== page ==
Expanded post-election audits in 2018 confirmed that voting equipment in Wisconsin accurately counted the state’s votes, according to a recent report to the Wisconsin
“The 2018 post-election voting equipment audit was the largest audit of its kind undertaken in the State of Wisconsin,” Administrator Meagan Wolfe reported to the WEC. “Over the course of three weeks, more than 135,000 ballots were hand counted by dutiful and diligent local election officials. As with prior audits, the expanded audit and random selection process effectively confirmed the accuracy of voting equipment used in Wisconsin during the 2018 General Election.”
The audit results indicated there were no identifiable bugs, errors, or failures of the tabulation voting equipment. While there were discrepancies identified during the audit, they were the result of human error that occurred as part of the process of conducting the audit. Additionally, the results of the audit did not identify any programming errors that impacted how the audited voting equipment counted votes, Wolfe noted.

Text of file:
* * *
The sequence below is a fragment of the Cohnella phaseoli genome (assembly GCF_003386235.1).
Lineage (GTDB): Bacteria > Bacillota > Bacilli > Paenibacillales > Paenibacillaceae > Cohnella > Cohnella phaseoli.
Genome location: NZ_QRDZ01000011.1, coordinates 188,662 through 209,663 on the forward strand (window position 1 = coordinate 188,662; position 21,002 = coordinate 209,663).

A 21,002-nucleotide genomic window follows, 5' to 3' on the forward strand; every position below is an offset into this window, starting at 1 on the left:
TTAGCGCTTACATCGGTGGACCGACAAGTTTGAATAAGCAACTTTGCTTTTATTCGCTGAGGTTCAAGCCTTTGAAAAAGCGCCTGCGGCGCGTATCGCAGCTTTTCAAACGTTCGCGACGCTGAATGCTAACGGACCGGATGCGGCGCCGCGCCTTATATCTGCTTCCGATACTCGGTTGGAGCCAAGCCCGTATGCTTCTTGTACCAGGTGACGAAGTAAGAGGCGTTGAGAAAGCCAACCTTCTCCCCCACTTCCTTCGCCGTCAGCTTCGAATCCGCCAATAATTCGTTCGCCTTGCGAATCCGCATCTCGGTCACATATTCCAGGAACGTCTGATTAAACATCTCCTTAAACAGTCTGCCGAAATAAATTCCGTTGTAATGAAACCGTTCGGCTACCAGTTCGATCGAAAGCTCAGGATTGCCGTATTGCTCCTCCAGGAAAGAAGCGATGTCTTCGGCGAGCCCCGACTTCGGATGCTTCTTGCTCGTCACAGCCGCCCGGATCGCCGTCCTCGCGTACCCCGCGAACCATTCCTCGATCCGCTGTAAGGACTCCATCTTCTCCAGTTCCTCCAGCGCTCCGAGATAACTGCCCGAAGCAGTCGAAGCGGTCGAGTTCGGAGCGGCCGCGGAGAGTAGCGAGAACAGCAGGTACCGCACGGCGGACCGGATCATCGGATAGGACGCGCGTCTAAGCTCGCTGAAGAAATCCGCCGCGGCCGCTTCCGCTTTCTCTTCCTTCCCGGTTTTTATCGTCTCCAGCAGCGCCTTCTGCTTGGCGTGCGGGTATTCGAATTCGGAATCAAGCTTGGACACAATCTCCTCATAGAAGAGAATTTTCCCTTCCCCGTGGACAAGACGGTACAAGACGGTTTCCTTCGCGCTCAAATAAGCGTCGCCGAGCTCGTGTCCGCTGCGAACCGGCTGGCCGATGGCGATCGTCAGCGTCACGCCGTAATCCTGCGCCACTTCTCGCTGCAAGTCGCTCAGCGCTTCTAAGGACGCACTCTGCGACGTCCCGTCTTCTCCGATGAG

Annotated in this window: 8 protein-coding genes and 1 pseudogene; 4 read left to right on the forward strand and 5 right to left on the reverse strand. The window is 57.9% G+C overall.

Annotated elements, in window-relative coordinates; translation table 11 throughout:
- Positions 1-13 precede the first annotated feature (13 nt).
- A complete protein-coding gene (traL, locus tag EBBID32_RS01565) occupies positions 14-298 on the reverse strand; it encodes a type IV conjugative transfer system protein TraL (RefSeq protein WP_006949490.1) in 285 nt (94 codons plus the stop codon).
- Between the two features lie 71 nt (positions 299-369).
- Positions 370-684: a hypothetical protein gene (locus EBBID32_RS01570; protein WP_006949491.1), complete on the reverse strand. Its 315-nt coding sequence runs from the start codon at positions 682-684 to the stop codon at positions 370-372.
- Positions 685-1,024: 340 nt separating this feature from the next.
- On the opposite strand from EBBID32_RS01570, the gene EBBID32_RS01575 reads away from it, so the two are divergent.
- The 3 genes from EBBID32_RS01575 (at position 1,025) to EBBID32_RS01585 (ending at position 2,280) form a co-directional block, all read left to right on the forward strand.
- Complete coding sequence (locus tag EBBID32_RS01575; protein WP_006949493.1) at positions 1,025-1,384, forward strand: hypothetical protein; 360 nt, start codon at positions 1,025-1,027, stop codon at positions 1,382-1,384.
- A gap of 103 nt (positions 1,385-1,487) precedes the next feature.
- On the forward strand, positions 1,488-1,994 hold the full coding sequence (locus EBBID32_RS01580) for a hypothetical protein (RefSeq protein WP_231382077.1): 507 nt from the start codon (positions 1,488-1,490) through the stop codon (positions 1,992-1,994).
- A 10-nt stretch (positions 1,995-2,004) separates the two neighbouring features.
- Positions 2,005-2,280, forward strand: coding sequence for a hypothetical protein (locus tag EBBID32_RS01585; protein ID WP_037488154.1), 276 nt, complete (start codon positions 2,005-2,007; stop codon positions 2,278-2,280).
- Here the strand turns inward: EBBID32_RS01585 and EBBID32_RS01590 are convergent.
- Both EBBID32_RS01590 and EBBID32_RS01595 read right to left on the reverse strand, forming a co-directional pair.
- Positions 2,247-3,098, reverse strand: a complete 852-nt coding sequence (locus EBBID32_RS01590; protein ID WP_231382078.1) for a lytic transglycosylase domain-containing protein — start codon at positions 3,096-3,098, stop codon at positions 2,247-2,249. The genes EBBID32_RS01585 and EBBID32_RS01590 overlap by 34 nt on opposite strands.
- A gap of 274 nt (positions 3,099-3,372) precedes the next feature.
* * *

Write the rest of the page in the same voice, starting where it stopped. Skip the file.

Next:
State law requires the Commission to conduct audits after each general election to determine the error rate of each type of electronic voting equipment used in Wisconsin. The Commission determined each system approved for use in Wisconsin tabulated votes in accordance with certification standards during the 2018 General Election. Under federal standards, an error rate of 1 ballot in 500,000 is permitted.
In 2018, the Commission significantly expanded the scope of post-election audits to ensure the integrity of voting systems, requiring audits of voting equipment in 5 percent of the state’s wards, including at least one in each of the 72 counties, and requiring completion of the audits before the Commission certifies the final results.